The Maritime Union of Australia (MUA) has reached a deal with the Victoria International Container Terminal (VICT) in Melbourne for the partial reinstatement of a union member whose employment was terminated in November. The agreement, signed on Friday December 15th, ended a three-week picket line that had blocked the gates and trapped millions of dollars’ worth of cargo on the pier.
VICT had said that it denied employee Richard Lunt access to future work because of details relating to an alleged criminal record and an alleged inability to get security clearance.
The International Transport Workers’ Federation (ITF) denied that Lunt was ineligible, claiming that he had obtained the required clearance certificate on December 8th.
Under the terms of the December 15th agreement, Lunt might not necessarily need the clearance: Lunt will receive wages, pending the outcome of a court case over his dismissal, but he will not be expected to enter the terminal.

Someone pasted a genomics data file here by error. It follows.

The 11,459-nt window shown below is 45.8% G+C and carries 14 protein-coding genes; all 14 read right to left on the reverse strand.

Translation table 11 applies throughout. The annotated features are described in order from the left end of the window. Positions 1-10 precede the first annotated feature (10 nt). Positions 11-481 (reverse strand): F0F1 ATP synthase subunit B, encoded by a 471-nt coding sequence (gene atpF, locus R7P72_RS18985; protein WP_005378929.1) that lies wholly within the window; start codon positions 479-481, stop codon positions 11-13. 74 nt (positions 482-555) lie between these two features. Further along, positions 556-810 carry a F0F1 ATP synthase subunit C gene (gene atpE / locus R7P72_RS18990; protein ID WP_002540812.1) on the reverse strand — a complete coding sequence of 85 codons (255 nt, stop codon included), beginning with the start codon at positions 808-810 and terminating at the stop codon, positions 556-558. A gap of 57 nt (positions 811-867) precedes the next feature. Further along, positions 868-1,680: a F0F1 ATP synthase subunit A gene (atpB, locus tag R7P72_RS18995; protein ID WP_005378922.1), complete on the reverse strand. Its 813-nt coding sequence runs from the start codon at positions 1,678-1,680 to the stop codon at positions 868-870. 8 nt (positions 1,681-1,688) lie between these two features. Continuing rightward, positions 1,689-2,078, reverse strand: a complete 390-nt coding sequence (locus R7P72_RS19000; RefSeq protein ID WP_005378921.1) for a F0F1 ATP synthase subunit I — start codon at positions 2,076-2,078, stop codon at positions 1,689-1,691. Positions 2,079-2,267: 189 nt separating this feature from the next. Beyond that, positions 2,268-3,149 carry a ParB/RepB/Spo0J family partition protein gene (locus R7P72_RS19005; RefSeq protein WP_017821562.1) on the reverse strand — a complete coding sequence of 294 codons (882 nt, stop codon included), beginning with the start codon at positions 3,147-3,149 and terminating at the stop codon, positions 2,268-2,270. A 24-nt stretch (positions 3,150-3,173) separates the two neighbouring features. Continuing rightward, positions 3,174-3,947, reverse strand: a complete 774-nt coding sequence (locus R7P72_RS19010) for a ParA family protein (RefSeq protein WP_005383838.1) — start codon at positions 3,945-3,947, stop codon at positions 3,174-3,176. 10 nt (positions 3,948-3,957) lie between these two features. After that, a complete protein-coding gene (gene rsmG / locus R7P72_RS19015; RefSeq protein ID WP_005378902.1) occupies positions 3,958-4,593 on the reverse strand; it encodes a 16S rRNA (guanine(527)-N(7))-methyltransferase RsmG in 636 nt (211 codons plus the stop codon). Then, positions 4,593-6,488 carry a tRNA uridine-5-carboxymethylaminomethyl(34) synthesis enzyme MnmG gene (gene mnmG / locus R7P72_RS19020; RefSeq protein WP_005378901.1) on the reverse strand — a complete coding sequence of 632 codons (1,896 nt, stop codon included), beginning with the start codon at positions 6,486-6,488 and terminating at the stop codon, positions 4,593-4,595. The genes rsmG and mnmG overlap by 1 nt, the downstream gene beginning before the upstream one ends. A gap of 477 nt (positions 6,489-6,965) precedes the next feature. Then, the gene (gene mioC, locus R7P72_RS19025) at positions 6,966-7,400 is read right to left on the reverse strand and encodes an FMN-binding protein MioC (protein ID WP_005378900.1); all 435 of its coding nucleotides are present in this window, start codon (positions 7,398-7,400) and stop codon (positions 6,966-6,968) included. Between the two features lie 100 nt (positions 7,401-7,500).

VICT chief executive Anders Dommestrup said that “our employees, who played no part in the illegal picket, will be able to enter our site this afternoon,’’ adding that “we are currently entering the terminal to prepare it for full reopening as soon as possible and we will inform all our customers directly.” VICT is operated by Philippines-based International Container Terminal Services Inc. (ICTSI), which ITF has claimed operates a global anti-union policy.
The Victoria Supreme Court had twice ordered union members to maintain a minimum distance of 300ft from the docks unless they were working, but the picket continued, with MUA leaders saying on December 14th that they would remain in place despite the order, dealing with any charge of contempt of court as and when it came. VICT has said that it will be pursuing both damages and a contempt of court action against the MUA and individuals involved with the strike.